A Conservative government would be more cautious over embarking on big IT projects due to the much publicised failings of the current government's IT projects.
The party will also attempt to bring IT project management skills into government to reduce the need for consultants.
Charles Hendry, MP for Wealden and shadow minister for energy, industry and postal affairs, says, "Politicians have probably been scared off major IT projects. Programmes have been massively over budget, and politicians and civil servants have shown they are not good managers of IT projects.
If elected, the Conservatives plan to cut down on the number of consultants used by the government, according to shadow chancellor George Osborne, and will increase the number of inhouse IT experts. He says they want to cap spending on consultancy, including IT consultants. In 2005-2006 the public sector spent £2.8bn on consultancy, up by one-third on the 2003-2004 figure.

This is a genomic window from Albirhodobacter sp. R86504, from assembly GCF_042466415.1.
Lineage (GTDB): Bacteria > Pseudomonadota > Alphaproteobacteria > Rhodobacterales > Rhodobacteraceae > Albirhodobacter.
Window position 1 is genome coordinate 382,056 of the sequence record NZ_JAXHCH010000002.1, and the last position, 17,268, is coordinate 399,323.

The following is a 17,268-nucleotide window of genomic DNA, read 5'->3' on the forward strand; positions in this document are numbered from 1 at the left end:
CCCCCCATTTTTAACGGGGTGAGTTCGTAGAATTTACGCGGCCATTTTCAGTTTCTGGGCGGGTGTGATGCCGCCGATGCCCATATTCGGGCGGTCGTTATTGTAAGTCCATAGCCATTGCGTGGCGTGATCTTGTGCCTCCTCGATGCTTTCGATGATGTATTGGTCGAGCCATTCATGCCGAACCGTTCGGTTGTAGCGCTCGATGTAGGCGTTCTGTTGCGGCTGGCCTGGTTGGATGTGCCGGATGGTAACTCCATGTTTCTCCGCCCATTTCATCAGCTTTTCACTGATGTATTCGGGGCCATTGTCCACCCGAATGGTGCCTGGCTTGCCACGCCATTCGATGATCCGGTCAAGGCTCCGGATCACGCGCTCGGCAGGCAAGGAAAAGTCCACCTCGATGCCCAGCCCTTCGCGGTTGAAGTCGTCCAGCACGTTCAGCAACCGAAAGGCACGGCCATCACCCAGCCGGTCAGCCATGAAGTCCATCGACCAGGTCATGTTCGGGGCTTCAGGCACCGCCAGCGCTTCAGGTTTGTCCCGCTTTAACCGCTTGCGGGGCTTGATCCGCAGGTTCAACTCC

Hendry says consultancy skills are essential, but the government should find people who are prepared to work for it directly. "The challenge for us is how we bring the necessary expertise to government, given there is also a wariness of the growing use of consultants," says Hendry.
Malcolm Harbour, west midlands MEP, says the Conservative party would not have been as ambitious as Labour has with the application of IT to government over the past 10 years. "We would have been far more cautious about attempting large-scale IT projects."
IT advances will be difficult because of the lack of public trust in government following a catalogue of data losses, according to Jeremy Hunt, shadow secretary of state for culture, media and sport. "A huge stumbling block is people's trust in government's ability to manage information securely. In that environment where there is no confidence in government it is going to be very difficult to make advances."
He says the party would need to establish protocols for the handling of personal information in an attempt to increase public confidence.
Paul Morris, head of government affairs at Microsoft UK, warns that government should not be put off incorporating IT into politics.
"There has been a good attempt to use technology, but there have obviously been challenges," he says. "We should not give up on it. We are at a stage where there has been some criticism of some technology projects. But if politics is to remain relevant, technology has to be a part of that."